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Judge Stark Grants Motions to Amend Complaint

Judge Leonard Stark has issued an interesting opinion allowing a plaintiff to amend its complaint for patent infringement to assert willful infringement and add additional patents. The Plaintiff, Cloud Farm Associates, filed a patent infringement action against Volkswagen and ZF Sachs for infringement of two patents. Cloud Farm later filed a first motion to amend the complaint to add allegations of willful infringement and a second motion to amend to add claims for infringement of two additional patents. Judge Stark addressed each motion in turn.

Volkswagen knew of the patents-in-suit since 1999 because of a letter sent to Rolls-Royce and copying Volkswagen regarding alleged infringement of the patents by a Rolls-Royce product. Despite this fact, however, Judge Stark determined that there was no undue delay in seeking to amend the complaint, as “knowledge of the patents-in-suit alone is not sufficient to prove willful infringement . . . [and] Cloud Farm asserts willful infringement for accused product lines that did not even exist in 1999. Thus, the Court focuses for purposes of undue delay on the thirteen month period from the time Cloud Farm filed its initial complaint until the time that Cloud Farm filed its First Proposed Amended Complaint.” Cloud Farm Associates, L.P. v. Volkswagen Group of America, Inc., C.A. No. 10-502-LPS at 4 n.2 (D. Del. Jul. 27, 2012). Similarly, Judge Stark found that “any prejudice resulting from delay prior to the filing of this lawsuit is not properly within the scope of consideration of the First Motion to Amend. Rather, the Court must consider whether Volkswagen has suffered prejudice in the time that has passed since the filing of this lawsuit.” Because there was “no evidence that Volkswagen suffered unfair prejudice during the time between the filing of the initial complaint and the filing of the First Proposed Amended Complaint,” Judge Stark granted the motion for leave to amend. Id. at 8. Furthermore and for similar reasons, Judge Stark concluded that “Cloud Farm’s claim against Volkswagen for willful infringement of the ‘354 patent is not barred by the equitable doctrine of laches [and] consequently, amendment is not futile.” Id. at 7. And in response to the Defendants’ claim that the First Proposed Amended Complaint did not adequately plead claims for willful infringement, Judge Stark found that Cloud Farm’s allegations regarding the letter to Rolls-Royce were sufficient to plead a claim for willful infringement. Id. at 5-6.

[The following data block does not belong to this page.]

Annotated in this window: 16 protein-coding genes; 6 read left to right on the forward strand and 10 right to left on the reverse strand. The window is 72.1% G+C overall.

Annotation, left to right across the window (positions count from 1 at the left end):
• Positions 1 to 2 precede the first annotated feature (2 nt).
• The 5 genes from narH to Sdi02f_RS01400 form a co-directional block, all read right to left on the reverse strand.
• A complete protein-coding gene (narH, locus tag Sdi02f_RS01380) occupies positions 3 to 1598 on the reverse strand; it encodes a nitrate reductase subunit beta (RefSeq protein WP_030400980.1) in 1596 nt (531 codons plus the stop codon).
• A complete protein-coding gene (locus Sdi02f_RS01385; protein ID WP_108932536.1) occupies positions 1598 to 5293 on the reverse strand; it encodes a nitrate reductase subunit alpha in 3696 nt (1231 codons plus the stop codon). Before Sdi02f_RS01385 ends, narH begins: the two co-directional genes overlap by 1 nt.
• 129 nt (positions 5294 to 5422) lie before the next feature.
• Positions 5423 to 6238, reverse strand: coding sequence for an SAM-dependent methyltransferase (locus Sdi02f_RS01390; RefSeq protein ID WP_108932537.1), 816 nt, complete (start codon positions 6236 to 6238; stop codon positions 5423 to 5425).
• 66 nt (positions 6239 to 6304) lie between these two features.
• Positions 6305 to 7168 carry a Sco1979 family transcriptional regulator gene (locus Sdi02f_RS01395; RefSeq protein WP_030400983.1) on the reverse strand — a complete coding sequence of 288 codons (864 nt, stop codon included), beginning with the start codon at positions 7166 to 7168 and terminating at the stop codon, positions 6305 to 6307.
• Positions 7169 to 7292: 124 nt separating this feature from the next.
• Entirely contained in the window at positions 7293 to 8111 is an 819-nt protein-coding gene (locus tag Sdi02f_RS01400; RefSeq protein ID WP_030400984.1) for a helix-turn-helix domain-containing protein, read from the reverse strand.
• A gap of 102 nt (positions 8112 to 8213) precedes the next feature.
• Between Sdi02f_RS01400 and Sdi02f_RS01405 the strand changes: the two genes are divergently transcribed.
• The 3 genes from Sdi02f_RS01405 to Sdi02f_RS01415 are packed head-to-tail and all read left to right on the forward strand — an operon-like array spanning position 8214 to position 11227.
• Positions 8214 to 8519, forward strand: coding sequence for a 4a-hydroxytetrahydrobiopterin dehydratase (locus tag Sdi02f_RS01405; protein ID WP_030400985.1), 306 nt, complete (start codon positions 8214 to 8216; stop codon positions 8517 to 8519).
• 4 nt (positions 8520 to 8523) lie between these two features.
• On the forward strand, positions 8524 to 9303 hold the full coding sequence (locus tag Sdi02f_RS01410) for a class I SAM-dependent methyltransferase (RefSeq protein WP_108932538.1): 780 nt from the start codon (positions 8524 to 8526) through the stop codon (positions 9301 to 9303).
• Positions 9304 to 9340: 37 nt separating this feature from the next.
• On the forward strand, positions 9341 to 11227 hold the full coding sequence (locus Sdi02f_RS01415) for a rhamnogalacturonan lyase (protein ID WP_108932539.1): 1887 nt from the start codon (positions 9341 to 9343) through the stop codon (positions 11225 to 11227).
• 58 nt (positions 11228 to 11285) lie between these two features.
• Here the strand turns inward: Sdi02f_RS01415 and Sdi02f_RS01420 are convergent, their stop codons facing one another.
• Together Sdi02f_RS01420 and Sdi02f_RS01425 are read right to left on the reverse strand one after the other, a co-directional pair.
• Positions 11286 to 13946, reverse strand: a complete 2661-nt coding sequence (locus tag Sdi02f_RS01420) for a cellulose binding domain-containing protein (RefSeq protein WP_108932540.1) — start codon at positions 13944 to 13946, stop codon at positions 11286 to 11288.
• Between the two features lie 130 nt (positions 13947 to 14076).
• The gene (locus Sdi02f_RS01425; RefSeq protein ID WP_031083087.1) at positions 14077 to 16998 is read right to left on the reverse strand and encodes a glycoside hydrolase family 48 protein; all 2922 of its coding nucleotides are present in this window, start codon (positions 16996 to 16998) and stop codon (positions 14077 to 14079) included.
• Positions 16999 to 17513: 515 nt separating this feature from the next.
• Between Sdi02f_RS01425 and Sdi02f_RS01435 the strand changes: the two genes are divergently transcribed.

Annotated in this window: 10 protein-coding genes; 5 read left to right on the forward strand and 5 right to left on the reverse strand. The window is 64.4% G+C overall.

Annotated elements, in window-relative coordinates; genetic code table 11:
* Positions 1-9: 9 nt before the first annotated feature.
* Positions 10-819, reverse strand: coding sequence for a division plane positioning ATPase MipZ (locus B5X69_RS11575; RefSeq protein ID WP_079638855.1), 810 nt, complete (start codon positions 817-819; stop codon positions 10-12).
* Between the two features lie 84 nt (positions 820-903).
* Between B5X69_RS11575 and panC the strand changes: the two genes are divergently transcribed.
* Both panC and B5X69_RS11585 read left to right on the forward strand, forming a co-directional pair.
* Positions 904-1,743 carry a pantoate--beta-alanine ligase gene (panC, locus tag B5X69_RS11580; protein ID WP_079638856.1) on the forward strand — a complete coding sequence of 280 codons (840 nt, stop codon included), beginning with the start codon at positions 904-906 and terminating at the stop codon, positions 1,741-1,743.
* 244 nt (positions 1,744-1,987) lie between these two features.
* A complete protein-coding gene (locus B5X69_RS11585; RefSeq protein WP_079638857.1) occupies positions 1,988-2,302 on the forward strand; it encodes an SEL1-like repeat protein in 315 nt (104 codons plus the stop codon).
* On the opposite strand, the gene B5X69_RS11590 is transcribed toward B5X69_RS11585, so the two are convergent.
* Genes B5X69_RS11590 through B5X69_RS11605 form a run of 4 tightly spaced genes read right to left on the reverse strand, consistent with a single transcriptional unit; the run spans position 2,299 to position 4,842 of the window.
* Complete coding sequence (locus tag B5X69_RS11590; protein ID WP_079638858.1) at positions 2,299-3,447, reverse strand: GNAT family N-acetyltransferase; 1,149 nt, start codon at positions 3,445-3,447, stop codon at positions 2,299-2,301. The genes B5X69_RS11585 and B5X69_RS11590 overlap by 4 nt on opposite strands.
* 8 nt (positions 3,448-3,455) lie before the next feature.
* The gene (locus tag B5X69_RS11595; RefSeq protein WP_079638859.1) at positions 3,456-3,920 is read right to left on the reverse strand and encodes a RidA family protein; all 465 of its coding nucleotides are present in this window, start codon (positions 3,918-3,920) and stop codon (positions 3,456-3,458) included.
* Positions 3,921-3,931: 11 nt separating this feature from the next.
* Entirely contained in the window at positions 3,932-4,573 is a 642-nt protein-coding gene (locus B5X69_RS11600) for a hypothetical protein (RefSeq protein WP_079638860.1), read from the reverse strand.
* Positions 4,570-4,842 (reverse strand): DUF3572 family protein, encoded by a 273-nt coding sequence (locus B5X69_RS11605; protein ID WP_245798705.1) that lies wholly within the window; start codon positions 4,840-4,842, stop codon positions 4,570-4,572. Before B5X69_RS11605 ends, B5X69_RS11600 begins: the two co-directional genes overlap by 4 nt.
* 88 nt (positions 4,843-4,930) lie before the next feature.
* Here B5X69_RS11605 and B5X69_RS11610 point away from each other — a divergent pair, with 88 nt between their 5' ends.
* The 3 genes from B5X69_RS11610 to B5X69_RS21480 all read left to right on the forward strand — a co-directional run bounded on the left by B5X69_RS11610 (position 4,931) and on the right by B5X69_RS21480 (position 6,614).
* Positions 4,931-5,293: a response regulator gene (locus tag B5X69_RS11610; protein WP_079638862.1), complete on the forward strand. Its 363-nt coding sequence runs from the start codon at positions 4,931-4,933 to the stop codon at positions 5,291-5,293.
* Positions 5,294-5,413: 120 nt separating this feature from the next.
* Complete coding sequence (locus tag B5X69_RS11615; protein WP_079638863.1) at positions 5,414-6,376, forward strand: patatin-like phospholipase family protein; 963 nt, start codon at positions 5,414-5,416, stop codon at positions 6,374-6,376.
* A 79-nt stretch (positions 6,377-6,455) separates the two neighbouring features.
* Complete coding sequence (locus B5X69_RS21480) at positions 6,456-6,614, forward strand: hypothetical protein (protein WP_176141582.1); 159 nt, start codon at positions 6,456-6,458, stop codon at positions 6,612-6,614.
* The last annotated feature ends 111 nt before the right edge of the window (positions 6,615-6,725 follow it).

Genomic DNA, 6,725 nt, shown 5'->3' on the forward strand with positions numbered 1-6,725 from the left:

Considering the second motion to amend, which related to the addition of two new patents, Judge Stark stated: “The Court concludes that Plaintiff has demonstrated good cause to amend as it did not have sufficient factual information to allege infringement of the ‘616 patent and ‘115 patent until after the depositions of Defendants’ corporate representatives.” Id. at 9-10. While “the parties have already engaged in substantial discovery,” the case was not so far along that the schedule could not be amended to allow the Defendants time to respond to the new patents. Additionally, Judge Stark recognized that “if the Court were to deny leave to amend, the likely result would be that Plaintiff would assert the claims it attempts to add to this lawsuit in a new lawsuit against Defendants—which will require completely new discovery, another Markman hearing, and a separate trial—likely resulting in even higher increased costs for Defendants and further delay in resolution of the parties’ disputes. In these circumstances, the Court does not find undue prejudice [in allowing the addition of the new patents].” Id. at 10-11.


Cloud Farm Associates, L.P. v. Volkswagen Group of America, Inc., C.A. No. 10-502-LPS (D. Del. Jul. 27, 2012).

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